Improvised Baking? Not As Bad As You’d Think

I love baking. However, it’s so much harder when you don’t have the tools you need. In a rental in San Francisco, without even a liquid measuring cup, with yeast a year old, baking bread gets a tiny bit more interesting.

For summer vacation, I decided to hit San Francisco and hang out in a little rental house. The parks are gorgeous, with beautiful, gurgling streams, and the nearby town is a great place to walk to the store. Even better, the kitchen of the house is stocked with pre-made frosting, cake mixes, sugar, flour, salt, cookbooks, and almost everything that a baker would need. I felt like making some bread, so I flung open the Doubleday Cookbook, and found a recipe called, “Basic Sweet Dough”. Instantly, I had a budding idea for a delicious new treat. For the beginning, here’s the Basic Sweet Dough recipe.

Basic Sweet Dough

1 cup scalded milk (that means a skin has formed over it)

1/4 cup butter, softened

1/2 cup sugar

1 teaspoon salt

1/4 cup warm water (105 to 115  degrees F)

2 packages yeast (3 teaspoons)

2 eggs, lightly beaten

5 cups flour

(I also added about 1/2 teaspoon cinnamon for my recipe)

—————————

Mix milk, butter, sugar, and salt and cool to lukewarm, and set aside. Pour warm water into a large bowl, sprinkle in yeast, and stir to dissolve. Add cooled milk mixture, eggs, and 3 cups of the flour and beat well. Mix in remaining flour and knead lightly on a lightly floured surface until elastic. Shape into a ball, turn in a greased bowl to grease the dough, cover with plastic wrap or a moist towel, and let rise in a warm, draft-free place until doubled in bulk, about 1 hour. Shape dough however wanted.

 

To begin with, I only had dry measuring cups, not liquid, which slightly complicated the measuring of the milk and water. Secondly, I didn’t have a thermometer, so I had to try and compare the heat of the water with what the water felt like in previous baking extravaganzas. Oh, and I forgot to mention that I had to walk to the store to buy butter, milk, and eggs for this. The kitchen was already stocked with the other stuff. I used a wet napkin instead of plastic wrap or a clean towel.

After leaving the dough, cleaning up, hiking, and coming back to check the dough, I found that the dough had barely risen, although I’d been gone for hours.  Oh well, I thought, I’ll just go on with the rest of the recipe…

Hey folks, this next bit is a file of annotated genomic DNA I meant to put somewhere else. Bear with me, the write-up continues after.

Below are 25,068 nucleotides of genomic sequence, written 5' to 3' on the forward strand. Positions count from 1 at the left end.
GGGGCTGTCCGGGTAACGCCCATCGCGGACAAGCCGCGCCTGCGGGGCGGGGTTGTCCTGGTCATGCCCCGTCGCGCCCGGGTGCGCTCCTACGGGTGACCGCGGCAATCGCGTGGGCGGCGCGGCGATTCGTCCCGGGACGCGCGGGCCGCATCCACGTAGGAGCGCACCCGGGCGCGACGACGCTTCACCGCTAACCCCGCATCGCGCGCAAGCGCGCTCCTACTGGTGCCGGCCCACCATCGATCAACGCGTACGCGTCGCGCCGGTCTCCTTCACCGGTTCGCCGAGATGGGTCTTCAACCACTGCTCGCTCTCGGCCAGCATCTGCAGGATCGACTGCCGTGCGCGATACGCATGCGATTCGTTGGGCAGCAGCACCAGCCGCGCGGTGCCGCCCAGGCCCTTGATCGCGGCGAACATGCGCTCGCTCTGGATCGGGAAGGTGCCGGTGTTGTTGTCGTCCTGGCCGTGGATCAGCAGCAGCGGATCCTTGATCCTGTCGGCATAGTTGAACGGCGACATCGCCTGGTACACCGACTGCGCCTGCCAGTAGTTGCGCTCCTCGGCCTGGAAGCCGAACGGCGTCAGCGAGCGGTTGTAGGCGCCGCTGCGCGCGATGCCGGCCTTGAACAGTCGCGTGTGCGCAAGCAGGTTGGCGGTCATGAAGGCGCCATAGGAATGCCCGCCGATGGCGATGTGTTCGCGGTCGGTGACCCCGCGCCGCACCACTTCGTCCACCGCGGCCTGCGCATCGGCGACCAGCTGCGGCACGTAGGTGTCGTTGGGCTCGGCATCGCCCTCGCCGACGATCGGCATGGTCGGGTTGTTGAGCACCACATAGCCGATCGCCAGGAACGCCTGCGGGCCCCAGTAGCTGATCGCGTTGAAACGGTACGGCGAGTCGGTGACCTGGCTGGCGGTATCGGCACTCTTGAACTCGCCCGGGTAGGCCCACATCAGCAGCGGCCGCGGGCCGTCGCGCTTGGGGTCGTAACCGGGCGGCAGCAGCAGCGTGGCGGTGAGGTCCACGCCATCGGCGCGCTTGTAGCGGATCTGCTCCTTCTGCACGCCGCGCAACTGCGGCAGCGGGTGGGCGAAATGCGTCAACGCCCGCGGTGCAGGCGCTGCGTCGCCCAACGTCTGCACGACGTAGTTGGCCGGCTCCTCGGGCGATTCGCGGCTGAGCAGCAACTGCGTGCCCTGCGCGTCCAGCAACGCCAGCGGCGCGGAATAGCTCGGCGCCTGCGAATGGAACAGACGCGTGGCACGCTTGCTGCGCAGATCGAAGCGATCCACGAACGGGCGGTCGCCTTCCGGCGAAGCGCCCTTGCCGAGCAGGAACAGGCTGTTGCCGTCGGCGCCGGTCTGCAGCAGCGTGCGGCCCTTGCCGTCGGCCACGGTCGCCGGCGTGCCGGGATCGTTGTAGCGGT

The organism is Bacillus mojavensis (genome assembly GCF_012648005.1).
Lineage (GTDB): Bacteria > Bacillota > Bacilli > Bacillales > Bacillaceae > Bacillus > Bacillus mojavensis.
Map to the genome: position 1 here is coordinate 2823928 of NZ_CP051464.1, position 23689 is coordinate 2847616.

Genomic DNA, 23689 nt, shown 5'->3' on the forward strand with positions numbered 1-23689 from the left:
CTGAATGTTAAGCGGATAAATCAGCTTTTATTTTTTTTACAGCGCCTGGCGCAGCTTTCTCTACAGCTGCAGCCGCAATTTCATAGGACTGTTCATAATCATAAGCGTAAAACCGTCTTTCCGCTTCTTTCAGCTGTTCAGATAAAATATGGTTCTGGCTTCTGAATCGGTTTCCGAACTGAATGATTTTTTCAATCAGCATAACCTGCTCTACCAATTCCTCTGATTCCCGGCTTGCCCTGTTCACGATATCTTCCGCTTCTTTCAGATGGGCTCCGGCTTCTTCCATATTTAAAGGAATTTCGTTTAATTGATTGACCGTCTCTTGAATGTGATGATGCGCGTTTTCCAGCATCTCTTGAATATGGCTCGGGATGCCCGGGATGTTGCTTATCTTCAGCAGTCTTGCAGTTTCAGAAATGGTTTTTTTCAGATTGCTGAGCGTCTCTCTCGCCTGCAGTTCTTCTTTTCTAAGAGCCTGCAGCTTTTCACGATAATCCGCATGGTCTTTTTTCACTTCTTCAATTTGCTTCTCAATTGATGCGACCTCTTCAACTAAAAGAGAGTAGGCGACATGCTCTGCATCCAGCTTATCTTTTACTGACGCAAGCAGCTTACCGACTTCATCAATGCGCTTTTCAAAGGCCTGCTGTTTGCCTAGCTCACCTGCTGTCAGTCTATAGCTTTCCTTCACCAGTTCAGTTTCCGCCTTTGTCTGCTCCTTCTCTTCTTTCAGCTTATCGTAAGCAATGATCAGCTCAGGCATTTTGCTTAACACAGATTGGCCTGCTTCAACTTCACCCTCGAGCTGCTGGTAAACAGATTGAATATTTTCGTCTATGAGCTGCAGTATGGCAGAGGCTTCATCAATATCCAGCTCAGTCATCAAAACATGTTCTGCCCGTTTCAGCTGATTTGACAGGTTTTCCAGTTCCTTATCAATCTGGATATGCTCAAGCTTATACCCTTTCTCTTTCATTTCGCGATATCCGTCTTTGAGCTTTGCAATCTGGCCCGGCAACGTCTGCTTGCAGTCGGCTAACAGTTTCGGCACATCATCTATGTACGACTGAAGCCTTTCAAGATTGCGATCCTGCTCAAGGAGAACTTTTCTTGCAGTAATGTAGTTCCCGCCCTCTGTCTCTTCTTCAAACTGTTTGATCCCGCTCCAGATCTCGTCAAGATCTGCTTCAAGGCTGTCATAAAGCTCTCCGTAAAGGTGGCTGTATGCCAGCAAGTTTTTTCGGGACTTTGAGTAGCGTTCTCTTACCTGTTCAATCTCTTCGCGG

Sticky Cinnaballs

1 Basic Sweet Dough

2 tablespoons sugar

1 teaspoon cinnamon

2 tablespoons butter, softened

1/2 cup powdered sugar

1/4 teaspoon vanilla

a little milk

—————————–

Shape the dough into medium-sized balls. Grease a 9-inch round cake pan, and arrange the balls inside the pan. Dough balls should be lightly squeezed together. Cover and let rest for about 5 minutes.

Combine cinnamon and sugar. Melt the butter, and put over balls of dough. Sprinkle cinnamon-sugar over dough.

Place pan in a 350 degrees F oven for 25 minutes, or until golden brown. Meanwhile, combine powdered sugar, milk, and vanilla. When buns are done, remove from the oven and let cool slightly. While still warm, drizzle with icing, and eat, marveling at the yumminess. Yields about 16 buns.

Something that was pretty irritating to me was that the kitchen didn’t have a pastry brush, which I would have used to coat the balls with butter, so I had to use a spoon. Even so, it all worked out, and the things were epic. I suggest cutting them with a knife before pulling a piece off, and heat for about fifteen seconds in the microwave when cold. They get stale in two days if you don’t have something to keep them in, which I didn’t, but they barely last long enough.

I apologise for missing two Fridays, but I’ve been working on my current story, and a short story to enter in a contest. The short story will eventually be posted up here. It’s also a kind of prelude to my novelette: its set in the same world, which is one of the most amazing ones that I’ve had the honor of creating. I love that world, but you’re going to have to wait and find out what it’s like!

~Aidyl

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